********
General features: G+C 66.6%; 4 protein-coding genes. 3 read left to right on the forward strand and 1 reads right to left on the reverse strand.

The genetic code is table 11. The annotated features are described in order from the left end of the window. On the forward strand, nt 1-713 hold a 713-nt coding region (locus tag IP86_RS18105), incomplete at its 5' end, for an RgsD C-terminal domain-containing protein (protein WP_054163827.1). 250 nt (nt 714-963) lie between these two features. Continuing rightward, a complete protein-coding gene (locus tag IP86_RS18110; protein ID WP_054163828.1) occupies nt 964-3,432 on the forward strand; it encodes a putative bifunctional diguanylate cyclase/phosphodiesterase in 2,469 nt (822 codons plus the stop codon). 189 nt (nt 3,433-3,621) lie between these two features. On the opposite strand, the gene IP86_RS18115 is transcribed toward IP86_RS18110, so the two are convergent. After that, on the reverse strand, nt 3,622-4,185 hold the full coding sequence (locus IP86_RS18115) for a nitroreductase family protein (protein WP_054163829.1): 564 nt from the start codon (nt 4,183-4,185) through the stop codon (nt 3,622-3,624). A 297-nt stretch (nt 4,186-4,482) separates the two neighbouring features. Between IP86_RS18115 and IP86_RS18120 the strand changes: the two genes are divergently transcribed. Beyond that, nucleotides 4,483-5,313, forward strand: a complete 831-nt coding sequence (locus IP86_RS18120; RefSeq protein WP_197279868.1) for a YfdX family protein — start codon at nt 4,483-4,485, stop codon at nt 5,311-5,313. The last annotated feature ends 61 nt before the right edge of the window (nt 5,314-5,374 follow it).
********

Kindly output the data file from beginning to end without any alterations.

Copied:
General features: G+C 66.6%; 4 protein-coding genes. 3 read left to right on the forward strand and 1 reads right to left on the reverse strand.

The genetic code is table 11. The annotated features are described in order from the left end of the window. On the forward strand, nt 1-713 hold a 713-nt coding region (locus tag IP86_RS18105), incomplete at its 5' end, for an RgsD C-terminal domain-containing protein (protein WP_054163827.1). 250 nt (nt 714-963) lie between these two features. Continuing rightward, a complete protein-coding gene (locus tag IP86_RS18110; protein ID WP_054163828.1) occupies nt 964-3,432 on the forward strand; it encodes a putative bifunctional diguanylate cyclase/phosphodiesterase in 2,469 nt (822 codons plus the stop codon). 189 nt (nt 3,433-3,621) lie between these two features. On the opposite strand, the gene IP86_RS18115 is transcribed toward IP86_RS18110, so the two are convergent. After that, on the reverse strand, nt 3,622-4,185 hold the full coding sequence (locus IP86_RS18115) for a nitroreductase family protein (protein WP_054163829.1): 564 nt from the start codon (nt 4,183-4,185) through the stop codon (nt 3,622-3,624). A 297-nt stretch (nt 4,186-4,482) separates the two neighbouring features. Between IP86_RS18115 and IP86_RS18120 the strand changes: the two genes are divergently transcribed. Beyond that, nucleotides 4,483-5,313, forward strand: a complete 831-nt coding sequence (locus IP86_RS18120; RefSeq protein WP_197279868.1) for a YfdX family protein — start codon at nt 4,483-4,485, stop codon at nt 5,311-5,313. The last annotated feature ends 61 nt before the right edge of the window (nt 5,314-5,374 follow it).